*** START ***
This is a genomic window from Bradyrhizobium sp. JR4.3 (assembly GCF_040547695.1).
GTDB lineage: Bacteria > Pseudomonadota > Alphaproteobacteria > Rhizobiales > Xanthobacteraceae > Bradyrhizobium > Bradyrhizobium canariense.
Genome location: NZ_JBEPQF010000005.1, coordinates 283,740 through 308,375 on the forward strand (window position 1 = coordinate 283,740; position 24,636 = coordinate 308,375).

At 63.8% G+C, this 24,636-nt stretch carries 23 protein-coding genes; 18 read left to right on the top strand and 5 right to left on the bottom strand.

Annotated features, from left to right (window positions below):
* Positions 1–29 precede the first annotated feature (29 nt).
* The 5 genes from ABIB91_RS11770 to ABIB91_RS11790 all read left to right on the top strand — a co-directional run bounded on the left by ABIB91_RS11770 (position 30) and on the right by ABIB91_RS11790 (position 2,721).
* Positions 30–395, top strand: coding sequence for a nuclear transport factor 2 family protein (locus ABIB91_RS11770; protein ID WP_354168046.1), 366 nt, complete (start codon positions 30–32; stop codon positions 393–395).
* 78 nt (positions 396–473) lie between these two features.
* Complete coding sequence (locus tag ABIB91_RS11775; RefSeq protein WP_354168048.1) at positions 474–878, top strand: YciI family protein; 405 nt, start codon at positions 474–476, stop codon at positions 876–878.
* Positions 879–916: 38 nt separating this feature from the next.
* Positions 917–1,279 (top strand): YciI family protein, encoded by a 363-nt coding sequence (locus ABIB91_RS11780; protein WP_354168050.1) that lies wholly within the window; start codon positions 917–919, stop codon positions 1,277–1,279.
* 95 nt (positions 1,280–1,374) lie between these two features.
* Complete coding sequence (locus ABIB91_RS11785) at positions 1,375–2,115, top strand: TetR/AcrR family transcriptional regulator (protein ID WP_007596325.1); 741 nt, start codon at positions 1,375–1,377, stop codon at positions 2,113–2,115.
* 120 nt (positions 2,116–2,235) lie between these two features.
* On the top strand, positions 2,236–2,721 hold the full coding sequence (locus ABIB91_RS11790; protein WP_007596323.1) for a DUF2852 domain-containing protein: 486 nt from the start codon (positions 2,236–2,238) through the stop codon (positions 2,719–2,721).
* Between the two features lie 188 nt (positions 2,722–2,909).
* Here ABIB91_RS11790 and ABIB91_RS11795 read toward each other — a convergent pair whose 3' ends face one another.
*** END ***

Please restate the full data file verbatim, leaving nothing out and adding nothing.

This is a genomic window from Bradyrhizobium sp. JR4.3 (assembly GCF_040547695.1).
GTDB lineage: Bacteria > Pseudomonadota > Alphaproteobacteria > Rhizobiales > Xanthobacteraceae > Bradyrhizobium > Bradyrhizobium canariense.
Genome location: NZ_JBEPQF010000005.1, coordinates 283,740 through 308,375 on the forward strand (window position 1 = coordinate 283,740; position 24,636 = coordinate 308,375).

At 63.8% G+C, this 24,636-nt stretch carries 23 protein-coding genes; 18 read left to right on the top strand and 5 right to left on the bottom strand.

Annotated features, from left to right (window positions below):
* Positions 1–29 precede the first annotated feature (29 nt).
* The 5 genes from ABIB91_RS11770 to ABIB91_RS11790 all read left to right on the top strand — a co-directional run bounded on the left by ABIB91_RS11770 (position 30) and on the right by ABIB91_RS11790 (position 2,721).
* Positions 30–395, top strand: coding sequence for a nuclear transport factor 2 family protein (locus ABIB91_RS11770; protein ID WP_354168046.1), 366 nt, complete (start codon positions 30–32; stop codon positions 393–395).
* 78 nt (positions 396–473) lie between these two features.
* Complete coding sequence (locus tag ABIB91_RS11775; RefSeq protein WP_354168048.1) at positions 474–878, top strand: YciI family protein; 405 nt, start codon at positions 474–476, stop codon at positions 876–878.
* Positions 879–916: 38 nt separating this feature from the next.
* Positions 917–1,279 (top strand): YciI family protein, encoded by a 363-nt coding sequence (locus ABIB91_RS11780; protein WP_354168050.1) that lies wholly within the window; start codon positions 917–919, stop codon positions 1,277–1,279.
* 95 nt (positions 1,280–1,374) lie between these two features.
* Complete coding sequence (locus ABIB91_RS11785) at positions 1,375–2,115, top strand: TetR/AcrR family transcriptional regulator (protein ID WP_007596325.1); 741 nt, start codon at positions 1,375–1,377, stop codon at positions 2,113–2,115.
* 120 nt (positions 2,116–2,235) lie between these two features.
* On the top strand, positions 2,236–2,721 hold the full coding sequence (locus ABIB91_RS11790; protein WP_007596323.1) for a DUF2852 domain-containing protein: 486 nt from the start codon (positions 2,236–2,238) through the stop codon (positions 2,719–2,721).
* Between the two features lie 188 nt (positions 2,722–2,909).
* Here ABIB91_RS11790 and ABIB91_RS11795 read toward each other — a convergent pair whose 3' ends face one another.